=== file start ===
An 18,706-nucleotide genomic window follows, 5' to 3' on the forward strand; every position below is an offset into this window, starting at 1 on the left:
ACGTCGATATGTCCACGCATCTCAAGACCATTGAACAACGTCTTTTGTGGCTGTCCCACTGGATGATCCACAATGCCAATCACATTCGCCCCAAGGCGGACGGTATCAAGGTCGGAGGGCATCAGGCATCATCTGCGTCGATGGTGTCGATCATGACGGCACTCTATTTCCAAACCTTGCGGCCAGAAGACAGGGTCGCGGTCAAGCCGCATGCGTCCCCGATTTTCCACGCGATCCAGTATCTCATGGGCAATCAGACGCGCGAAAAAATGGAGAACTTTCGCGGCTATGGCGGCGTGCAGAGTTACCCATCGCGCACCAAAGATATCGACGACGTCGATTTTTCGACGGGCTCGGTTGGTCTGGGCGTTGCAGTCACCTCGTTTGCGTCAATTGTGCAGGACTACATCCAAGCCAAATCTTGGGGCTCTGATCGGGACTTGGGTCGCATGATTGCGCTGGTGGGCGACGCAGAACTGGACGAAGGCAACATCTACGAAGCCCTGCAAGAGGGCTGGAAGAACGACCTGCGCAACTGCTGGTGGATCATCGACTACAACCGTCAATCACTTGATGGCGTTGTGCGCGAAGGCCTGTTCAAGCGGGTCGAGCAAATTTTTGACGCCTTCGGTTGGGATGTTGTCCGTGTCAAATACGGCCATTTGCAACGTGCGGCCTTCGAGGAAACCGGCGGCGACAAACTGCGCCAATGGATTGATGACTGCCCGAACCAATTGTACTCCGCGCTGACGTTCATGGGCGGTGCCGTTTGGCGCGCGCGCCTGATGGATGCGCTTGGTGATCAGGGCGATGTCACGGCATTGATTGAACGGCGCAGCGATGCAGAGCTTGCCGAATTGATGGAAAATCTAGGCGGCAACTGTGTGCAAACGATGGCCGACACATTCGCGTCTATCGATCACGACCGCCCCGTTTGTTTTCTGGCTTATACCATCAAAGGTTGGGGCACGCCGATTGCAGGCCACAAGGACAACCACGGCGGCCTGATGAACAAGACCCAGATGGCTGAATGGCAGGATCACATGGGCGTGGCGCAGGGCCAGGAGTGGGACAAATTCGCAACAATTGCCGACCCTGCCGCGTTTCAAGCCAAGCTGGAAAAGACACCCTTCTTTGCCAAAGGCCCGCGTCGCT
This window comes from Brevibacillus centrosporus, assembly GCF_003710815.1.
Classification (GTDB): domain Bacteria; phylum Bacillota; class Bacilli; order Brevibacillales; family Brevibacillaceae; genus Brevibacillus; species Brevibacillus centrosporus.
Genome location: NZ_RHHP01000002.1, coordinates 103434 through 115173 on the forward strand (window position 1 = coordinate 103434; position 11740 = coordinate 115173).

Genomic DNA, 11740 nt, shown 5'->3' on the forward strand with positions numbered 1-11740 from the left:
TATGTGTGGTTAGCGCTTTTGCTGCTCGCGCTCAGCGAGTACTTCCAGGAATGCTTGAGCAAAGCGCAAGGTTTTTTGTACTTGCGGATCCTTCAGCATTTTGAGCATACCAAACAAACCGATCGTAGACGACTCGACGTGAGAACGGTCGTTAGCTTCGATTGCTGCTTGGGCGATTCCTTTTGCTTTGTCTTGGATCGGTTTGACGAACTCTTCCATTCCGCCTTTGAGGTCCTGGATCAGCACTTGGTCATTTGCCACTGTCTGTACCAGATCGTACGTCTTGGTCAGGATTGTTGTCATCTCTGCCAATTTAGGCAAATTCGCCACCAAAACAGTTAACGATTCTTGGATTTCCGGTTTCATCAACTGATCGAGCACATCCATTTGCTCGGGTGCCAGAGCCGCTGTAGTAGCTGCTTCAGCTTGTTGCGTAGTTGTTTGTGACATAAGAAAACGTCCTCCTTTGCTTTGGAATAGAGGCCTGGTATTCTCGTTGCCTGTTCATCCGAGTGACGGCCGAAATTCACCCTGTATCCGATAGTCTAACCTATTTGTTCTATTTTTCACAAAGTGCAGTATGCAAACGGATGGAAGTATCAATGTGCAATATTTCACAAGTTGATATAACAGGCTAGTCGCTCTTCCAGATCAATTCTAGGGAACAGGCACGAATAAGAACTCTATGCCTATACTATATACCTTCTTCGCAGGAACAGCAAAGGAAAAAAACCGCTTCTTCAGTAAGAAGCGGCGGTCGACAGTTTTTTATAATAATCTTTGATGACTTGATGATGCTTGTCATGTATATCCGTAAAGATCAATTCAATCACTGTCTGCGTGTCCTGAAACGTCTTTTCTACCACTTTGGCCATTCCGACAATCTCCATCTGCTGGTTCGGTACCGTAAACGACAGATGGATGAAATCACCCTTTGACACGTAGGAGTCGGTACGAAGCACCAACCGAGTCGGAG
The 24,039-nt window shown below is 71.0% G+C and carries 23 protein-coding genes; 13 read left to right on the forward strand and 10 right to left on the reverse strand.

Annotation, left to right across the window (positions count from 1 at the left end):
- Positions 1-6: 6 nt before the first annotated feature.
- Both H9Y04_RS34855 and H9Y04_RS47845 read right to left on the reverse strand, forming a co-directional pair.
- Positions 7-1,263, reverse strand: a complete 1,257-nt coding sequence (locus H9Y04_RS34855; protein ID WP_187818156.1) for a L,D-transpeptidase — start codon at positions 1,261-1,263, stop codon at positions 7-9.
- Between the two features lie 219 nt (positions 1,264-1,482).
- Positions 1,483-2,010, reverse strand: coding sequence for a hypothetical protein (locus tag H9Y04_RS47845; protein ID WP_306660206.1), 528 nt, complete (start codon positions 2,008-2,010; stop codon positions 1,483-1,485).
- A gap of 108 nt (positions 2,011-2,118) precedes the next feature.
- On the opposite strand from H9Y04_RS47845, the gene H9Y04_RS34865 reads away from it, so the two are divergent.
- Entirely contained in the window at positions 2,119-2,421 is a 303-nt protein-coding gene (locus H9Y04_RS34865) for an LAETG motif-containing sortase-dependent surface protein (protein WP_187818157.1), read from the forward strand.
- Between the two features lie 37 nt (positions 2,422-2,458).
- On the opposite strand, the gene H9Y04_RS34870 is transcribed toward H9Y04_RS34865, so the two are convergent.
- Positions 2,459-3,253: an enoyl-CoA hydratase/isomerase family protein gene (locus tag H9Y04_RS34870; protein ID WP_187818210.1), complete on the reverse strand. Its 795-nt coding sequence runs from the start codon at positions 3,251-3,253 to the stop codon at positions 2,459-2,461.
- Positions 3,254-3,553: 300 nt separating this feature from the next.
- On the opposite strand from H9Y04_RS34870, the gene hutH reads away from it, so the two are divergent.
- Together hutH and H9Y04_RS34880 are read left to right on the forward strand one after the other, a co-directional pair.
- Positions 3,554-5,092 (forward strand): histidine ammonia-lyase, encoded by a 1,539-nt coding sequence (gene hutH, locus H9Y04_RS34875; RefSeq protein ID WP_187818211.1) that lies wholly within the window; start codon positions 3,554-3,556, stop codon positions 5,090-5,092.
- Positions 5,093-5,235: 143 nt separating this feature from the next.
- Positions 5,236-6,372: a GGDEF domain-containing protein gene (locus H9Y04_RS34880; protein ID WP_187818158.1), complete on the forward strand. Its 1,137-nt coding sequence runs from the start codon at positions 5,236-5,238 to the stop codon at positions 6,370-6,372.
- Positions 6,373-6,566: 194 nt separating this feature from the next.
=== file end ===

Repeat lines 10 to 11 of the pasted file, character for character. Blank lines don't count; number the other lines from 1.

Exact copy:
- Positions 1-6: 6 nt before the first annotated feature.
- Both H9Y04_RS34855 and H9Y04_RS47845 read right to left on the reverse strand, forming a co-directional pair.